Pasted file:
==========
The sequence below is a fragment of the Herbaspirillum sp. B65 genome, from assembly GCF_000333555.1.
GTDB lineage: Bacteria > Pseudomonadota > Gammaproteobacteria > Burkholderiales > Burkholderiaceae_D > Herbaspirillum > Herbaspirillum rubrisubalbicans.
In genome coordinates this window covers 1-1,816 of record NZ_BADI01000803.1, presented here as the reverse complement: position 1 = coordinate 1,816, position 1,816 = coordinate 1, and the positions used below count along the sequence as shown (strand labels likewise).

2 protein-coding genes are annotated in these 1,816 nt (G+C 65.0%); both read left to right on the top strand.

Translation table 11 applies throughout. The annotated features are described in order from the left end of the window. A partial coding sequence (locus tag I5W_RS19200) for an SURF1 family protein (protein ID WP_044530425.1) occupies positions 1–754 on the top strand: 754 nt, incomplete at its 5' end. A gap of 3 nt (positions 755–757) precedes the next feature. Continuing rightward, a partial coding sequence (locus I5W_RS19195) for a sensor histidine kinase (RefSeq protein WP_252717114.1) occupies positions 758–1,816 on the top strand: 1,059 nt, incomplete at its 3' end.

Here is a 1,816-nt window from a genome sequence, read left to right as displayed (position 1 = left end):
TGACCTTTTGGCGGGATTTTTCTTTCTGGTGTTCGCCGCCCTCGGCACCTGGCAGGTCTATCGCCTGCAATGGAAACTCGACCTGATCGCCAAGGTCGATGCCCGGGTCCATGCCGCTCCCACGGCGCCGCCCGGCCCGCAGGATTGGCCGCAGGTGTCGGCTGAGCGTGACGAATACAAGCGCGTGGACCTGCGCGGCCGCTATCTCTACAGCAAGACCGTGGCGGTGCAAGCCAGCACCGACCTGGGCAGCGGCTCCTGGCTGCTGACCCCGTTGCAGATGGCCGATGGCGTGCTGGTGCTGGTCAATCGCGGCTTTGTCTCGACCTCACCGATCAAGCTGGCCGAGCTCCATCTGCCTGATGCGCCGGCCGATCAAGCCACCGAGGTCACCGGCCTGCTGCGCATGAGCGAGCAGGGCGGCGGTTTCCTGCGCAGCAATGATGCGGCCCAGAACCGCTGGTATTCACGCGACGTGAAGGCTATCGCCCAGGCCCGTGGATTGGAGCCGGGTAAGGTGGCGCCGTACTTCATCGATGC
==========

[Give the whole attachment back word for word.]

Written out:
The sequence below is a fragment of the Herbaspirillum sp. B65 genome, from assembly GCF_000333555.1.
GTDB lineage: Bacteria > Pseudomonadota > Gammaproteobacteria > Burkholderiales > Burkholderiaceae_D > Herbaspirillum > Herbaspirillum rubrisubalbicans.
In genome coordinates this window covers 1-1,816 of record NZ_BADI01000803.1, presented here as the reverse complement: position 1 = coordinate 1,816, position 1,816 = coordinate 1, and the positions used below count along the sequence as shown (strand labels likewise).

2 protein-coding genes are annotated in these 1,816 nt (G+C 65.0%); both read left to right on the top strand.

Translation table 11 applies throughout. The annotated features are described in order from the left end of the window. A partial coding sequence (locus tag I5W_RS19200) for an SURF1 family protein (protein ID WP_044530425.1) occupies positions 1–754 on the top strand: 754 nt, incomplete at its 5' end. A gap of 3 nt (positions 755–757) precedes the next feature. Continuing rightward, a partial coding sequence (locus I5W_RS19195) for a sensor histidine kinase (RefSeq protein WP_252717114.1) occupies positions 758–1,816 on the top strand: 1,059 nt, incomplete at its 3' end.

Here is a 1,816-nt window from a genome sequence, read left to right as displayed (position 1 = left end):
TGACCTTTTGGCGGGATTTTTCTTTCTGGTGTTCGCCGCCCTCGGCACCTGGCAGGTCTATCGCCTGCAATGGAAACTCGACCTGATCGCCAAGGTCGATGCCCGGGTCCATGCCGCTCCCACGGCGCCGCCCGGCCCGCAGGATTGGCCGCAGGTGTCGGCTGAGCGTGACGAATACAAGCGCGTGGACCTGCGCGGCCGCTATCTCTACAGCAAGACCGTGGCGGTGCAAGCCAGCACCGACCTGGGCAGCGGCTCCTGGCTGCTGACCCCGTTGCAGATGGCCGATGGCGTGCTGGTGCTGGTCAATCGCGGCTTTGTCTCGACCTCACCGATCAAGCTGGCCGAGCTCCATCTGCCTGATGCGCCGGCCGATCAAGCCACCGAGGTCACCGGCCTGCTGCGCATGAGCGAGCAGGGCGGCGGTTTCCTGCGCAGCAATGATGCGGCCCAGAACCGCTGGTATTCACGCGACGTGAAGGCTATCGCCCAGGCCCGTGGATTGGAGCCGGGTAAGGTGGCGCCGTACTTCATCGATGC